top of page

An unexpected surprise!

My friend Jeremy called and asked me to join him on a tournament trail called the VA Elite 70. This was not the first trail Jeremy asked me to join him on and as usual, I had never heard of this trail but I didn’t know anything about the last trail Jeremy got us into either. After fishing tournaments in Suffolk, Virginia beach, Williamsburg and occasionally Bob’s fishing hole, I was used to being a donor but didn’t seem to be alone in that group and assumed this would be similar just with bigger boats and taller tales. All the lakes on the schedule were ones I’ve heard of but I had no idea they were the best lakes Virginia had to offer. The trail only had five tournaments, which agreed with my workload and my wife, so with the Admirals green light I informed Jeremy that I would be joining him to decorate the best trees on the best lakes in a most efficient manner.


Our first tournament was on Lake Anna. There were trucks, trailers, boats and people everywhere. Guys ‘n Gals stood huddled around in their social circles dressed in cold weather bib outfits telling stories and having a laugh. All the while I’m trying to figure out who’s coming and where I’m going. This was no time for amateur hour at the ramp either, a truck would back down and 2 seconds later it was gone. Every boat in the field looked to be outfitted with the latest electronics and anchoring systems. Jeremy’s busy tying on for the third time since we launched and boats are zigging and zagging in and around one another when through the hustle and bustle I hear a voice direct the crowd in a slow steady tone to a pier off to the side. Once we all gathered, he thanked everyone for joining him, expressed his gratitude and led the crowd through a Prayer. He thanked our Heavenly Father for the ability to come together and asked to keep us safe all the way home. We all ended with an “Amen” and he started to call out the numbers for blast off. On this day the temperature was riding at 45 degrees with a 3-5 mile per hour wind but at 65 mph it’s all just…..Freezing. Saveface mask was the most valuable tool for this bald guy on that day. While “the Dead Sea” as someone noted to me earlier, didn’t pan out for us, the tournament was won with a sack of 20 + lbs proving it’s got some more to give.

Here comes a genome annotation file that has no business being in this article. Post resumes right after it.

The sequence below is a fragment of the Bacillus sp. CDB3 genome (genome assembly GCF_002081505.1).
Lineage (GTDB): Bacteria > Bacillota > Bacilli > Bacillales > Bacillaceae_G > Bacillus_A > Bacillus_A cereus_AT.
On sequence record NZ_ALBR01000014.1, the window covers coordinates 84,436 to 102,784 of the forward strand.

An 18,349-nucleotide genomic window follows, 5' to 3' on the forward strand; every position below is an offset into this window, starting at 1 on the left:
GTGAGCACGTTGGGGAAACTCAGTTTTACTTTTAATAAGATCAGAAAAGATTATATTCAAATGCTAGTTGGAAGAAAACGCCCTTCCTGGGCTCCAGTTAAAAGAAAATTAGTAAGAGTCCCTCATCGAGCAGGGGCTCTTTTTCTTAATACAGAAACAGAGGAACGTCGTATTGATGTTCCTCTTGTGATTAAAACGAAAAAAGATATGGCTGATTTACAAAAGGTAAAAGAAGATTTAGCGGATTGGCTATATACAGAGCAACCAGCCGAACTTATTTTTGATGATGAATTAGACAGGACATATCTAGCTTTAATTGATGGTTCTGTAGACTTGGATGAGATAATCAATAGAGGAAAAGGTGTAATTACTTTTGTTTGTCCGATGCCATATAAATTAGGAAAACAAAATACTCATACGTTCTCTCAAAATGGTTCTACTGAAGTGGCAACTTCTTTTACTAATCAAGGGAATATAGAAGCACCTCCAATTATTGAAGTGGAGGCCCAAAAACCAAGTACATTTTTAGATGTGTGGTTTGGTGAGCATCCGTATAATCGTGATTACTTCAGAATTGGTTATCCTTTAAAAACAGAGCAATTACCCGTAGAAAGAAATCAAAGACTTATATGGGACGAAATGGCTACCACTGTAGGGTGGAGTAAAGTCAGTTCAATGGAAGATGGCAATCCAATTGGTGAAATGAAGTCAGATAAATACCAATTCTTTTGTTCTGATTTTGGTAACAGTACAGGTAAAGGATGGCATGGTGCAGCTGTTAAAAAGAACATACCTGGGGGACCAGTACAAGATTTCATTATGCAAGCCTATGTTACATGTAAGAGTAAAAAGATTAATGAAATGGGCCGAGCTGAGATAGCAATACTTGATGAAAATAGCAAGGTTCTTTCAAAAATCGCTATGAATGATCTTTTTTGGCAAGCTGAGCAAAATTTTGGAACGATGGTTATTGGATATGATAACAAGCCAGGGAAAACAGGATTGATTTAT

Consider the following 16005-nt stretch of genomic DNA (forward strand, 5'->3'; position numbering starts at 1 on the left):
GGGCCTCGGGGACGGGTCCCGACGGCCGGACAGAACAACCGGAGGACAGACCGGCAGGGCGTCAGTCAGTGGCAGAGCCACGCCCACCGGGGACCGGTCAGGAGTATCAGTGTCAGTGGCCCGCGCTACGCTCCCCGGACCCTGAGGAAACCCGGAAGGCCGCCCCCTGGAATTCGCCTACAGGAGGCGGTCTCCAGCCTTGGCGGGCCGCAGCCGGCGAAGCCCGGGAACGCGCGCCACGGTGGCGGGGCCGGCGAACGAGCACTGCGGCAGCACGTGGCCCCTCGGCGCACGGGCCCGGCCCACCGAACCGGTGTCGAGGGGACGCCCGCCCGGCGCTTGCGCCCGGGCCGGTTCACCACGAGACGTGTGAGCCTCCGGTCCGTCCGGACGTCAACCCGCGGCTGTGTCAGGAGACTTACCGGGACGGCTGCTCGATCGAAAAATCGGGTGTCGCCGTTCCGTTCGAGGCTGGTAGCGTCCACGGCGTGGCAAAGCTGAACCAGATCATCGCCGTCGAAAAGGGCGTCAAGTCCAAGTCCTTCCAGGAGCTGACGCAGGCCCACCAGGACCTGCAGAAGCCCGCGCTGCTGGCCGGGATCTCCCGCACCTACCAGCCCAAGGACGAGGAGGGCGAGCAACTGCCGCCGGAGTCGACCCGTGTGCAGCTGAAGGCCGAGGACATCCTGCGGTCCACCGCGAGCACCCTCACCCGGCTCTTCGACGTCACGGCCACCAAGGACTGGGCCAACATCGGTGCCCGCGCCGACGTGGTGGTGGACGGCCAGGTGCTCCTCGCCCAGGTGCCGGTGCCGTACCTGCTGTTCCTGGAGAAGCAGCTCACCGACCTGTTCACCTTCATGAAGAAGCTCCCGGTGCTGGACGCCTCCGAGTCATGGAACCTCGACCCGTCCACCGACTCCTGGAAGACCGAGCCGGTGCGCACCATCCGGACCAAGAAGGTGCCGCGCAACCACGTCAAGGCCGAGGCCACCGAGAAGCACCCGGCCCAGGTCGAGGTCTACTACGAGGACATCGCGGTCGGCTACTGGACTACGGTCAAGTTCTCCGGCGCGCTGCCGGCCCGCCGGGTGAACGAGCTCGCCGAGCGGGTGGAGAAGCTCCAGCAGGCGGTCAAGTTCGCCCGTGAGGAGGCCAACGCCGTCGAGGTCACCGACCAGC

Our next tourney took us to the pristine waters of Smith Mountain Lake. This area is absolutely stunning, the landscape, greenery, clear water and mountains in the backdrop make it impossible to concentrate on anything. Jeremy and I had formulated our game plan. We strategized our sequence of areas and tied on a smorgasbord of hawg catching critters in order to nab only the healthiest of spawners. You’ll never believe this but we even found an entire cove littered with what would be the tournament winning bag. Cue the cold front and clouds. Just like that our little treasure trove was gone. Vacated, disappeared, mobilized, vanished, kaput, nada. We didn’t get so much as a sniff in our primary spot and admittedly didn’t spend enough time on a secondary plan which left us with the two hand plan. Two hand plan = reach back with both hands, grab your back pockets and pull, then hope something good comes out. All that being said with the struggle and the let down of moving fish, the staff and Leader moved everything along nicely and made the boat ramp and blast off very smooth transitions. I was beginning to see there was a level of proficiency about this group. I was even starting to be impressed. Herding cats is outstanding but herding anglers is equivalent to a three ring circus.